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No Disadvantage Policy ‘Advisory and Not Mandatory’, says UCD School of Law

Despite University College Dublin’s (UCD) and the Students’ Union’s (SU) claim that no students, particularly final year students, would be left disadvantaged by the implications of COVID-19, some students have exited college with below expected grades. One such student, who asked not to be named, spoke to The College Tribune to share his story as a final year law student.

The School of Law have stated that elements of the ‘No Disadvantage Policy’ only acts as a recommendation and is not mandatory. In an email responding to ‘Sam’, the Dean of Law states that “no policy was put in place by the University guaranteeing that a student’s degree classification would not fall below the GPA they had achieved in previous trimesters”. They reject Sam’s claim of a safety net and solely recommend he appeals individual grades.

Sam had achieved a first-class honour in his first three and a half years of college, however, he exits university with a second-class honour. He believes he was left “disadvantaged” by the policy.

Sam thought he had been assured that his degree classification wouldn’t change and that UCD’s policy would act as a safety net. UCD’s policy document recommends, if a student’s grades are out of alignment for Spring Trimester, ‘increasing student module component grades to reflect the GPA calculation from the autumn trimester’. However, it is clear that this policy was not applied to Sam as his grades were not increased to reflect the first class honour he had achieved in autumn trimester. Sam writes, “I was promised a safety net and you took it away after I’d fallen,” in an email to the Dean of Law.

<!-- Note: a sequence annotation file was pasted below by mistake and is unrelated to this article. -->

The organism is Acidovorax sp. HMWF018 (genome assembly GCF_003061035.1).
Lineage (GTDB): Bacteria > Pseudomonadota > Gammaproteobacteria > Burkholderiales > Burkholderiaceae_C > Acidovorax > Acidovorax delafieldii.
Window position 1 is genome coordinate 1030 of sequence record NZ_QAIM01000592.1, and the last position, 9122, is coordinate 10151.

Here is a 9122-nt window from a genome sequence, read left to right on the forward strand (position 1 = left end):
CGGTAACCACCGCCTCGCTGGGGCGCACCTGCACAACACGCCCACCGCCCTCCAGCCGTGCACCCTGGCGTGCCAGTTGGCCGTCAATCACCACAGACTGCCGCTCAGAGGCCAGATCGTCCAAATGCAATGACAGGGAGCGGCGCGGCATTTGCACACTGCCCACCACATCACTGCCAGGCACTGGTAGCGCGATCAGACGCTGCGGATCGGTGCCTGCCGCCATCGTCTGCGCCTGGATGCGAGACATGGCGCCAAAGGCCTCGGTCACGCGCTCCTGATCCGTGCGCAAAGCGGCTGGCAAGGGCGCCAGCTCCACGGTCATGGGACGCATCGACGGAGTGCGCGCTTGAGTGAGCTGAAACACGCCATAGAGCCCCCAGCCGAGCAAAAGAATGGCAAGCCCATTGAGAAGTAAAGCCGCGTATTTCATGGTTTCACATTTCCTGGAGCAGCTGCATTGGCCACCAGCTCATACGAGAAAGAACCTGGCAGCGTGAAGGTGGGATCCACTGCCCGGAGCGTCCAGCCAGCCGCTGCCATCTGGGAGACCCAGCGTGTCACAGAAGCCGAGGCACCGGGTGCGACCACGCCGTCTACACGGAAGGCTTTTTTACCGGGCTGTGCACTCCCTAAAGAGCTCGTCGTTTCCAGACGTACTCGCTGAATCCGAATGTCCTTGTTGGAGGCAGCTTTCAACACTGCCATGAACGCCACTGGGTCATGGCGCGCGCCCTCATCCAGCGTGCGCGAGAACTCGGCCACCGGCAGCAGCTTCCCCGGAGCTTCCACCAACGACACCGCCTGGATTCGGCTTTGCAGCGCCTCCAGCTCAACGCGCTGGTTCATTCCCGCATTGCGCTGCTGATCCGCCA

Sam told The College Tribune, “I’m lucky enough that it will have no material effect on me,” as he still has obtained a job for next year, however, he writes “the attitude of the staff and management really got to me”. Sam’s case shows that the university’s policies for COVID-19 were certainly not a resounding success and begs the question – how many students have ended up like ‘Sam’; disadvantaged by the so-called ‘No Disadvantage Policy’?

The College Tribune has contacted the school of Law for a comment, but they have not yet responded.

Adam O’Sullivan, Reporter